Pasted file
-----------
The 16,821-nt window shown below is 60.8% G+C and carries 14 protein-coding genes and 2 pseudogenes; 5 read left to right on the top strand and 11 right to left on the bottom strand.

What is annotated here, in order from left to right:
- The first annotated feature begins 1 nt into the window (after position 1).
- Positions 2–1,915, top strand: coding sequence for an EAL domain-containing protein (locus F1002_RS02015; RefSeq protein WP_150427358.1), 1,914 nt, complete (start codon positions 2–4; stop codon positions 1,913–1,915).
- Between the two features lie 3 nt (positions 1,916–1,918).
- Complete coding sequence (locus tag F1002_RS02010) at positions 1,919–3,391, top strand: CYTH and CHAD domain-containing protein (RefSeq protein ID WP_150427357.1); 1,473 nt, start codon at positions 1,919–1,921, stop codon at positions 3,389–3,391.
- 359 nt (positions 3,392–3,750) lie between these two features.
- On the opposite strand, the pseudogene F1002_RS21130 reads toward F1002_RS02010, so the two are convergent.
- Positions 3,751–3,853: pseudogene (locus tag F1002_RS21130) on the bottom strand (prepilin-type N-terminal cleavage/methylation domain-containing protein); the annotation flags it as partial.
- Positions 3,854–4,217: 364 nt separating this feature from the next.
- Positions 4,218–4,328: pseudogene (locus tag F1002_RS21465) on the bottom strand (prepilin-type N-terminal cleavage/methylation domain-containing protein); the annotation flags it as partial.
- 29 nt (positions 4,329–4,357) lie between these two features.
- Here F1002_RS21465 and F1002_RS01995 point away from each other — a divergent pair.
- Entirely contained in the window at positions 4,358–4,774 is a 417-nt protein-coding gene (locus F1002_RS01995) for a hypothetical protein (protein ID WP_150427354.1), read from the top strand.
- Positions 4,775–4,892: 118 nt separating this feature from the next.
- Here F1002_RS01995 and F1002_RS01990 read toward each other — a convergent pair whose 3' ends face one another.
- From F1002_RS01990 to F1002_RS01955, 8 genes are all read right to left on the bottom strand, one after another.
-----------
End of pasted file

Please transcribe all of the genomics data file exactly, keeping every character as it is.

The 16,821-nt window shown below is 60.8% G+C and carries 14 protein-coding genes and 2 pseudogenes; 5 read left to right on the top strand and 11 right to left on the bottom strand.

What is annotated here, in order from left to right:
- The first annotated feature begins 1 nt into the window (after position 1).
- Positions 2–1,915, top strand: coding sequence for an EAL domain-containing protein (locus F1002_RS02015; RefSeq protein WP_150427358.1), 1,914 nt, complete (start codon positions 2–4; stop codon positions 1,913–1,915).
- Between the two features lie 3 nt (positions 1,916–1,918).
- Complete coding sequence (locus tag F1002_RS02010) at positions 1,919–3,391, top strand: CYTH and CHAD domain-containing protein (RefSeq protein ID WP_150427357.1); 1,473 nt, start codon at positions 1,919–1,921, stop codon at positions 3,389–3,391.
- 359 nt (positions 3,392–3,750) lie between these two features.
- On the opposite strand, the pseudogene F1002_RS21130 reads toward F1002_RS02010, so the two are convergent.
- Positions 3,751–3,853: pseudogene (locus tag F1002_RS21130) on the bottom strand (prepilin-type N-terminal cleavage/methylation domain-containing protein); the annotation flags it as partial.
- Positions 3,854–4,217: 364 nt separating this feature from the next.
- Positions 4,218–4,328: pseudogene (locus tag F1002_RS21465) on the bottom strand (prepilin-type N-terminal cleavage/methylation domain-containing protein); the annotation flags it as partial.
- 29 nt (positions 4,329–4,357) lie between these two features.
- Here F1002_RS21465 and F1002_RS01995 point away from each other — a divergent pair.
- Entirely contained in the window at positions 4,358–4,774 is a 417-nt protein-coding gene (locus F1002_RS01995) for a hypothetical protein (protein ID WP_150427354.1), read from the top strand.
- Positions 4,775–4,892: 118 nt separating this feature from the next.
- Here F1002_RS01995 and F1002_RS01990 read toward each other — a convergent pair whose 3' ends face one another.
- From F1002_RS01990 to F1002_RS01955, 8 genes are all read right to left on the bottom strand, one after another.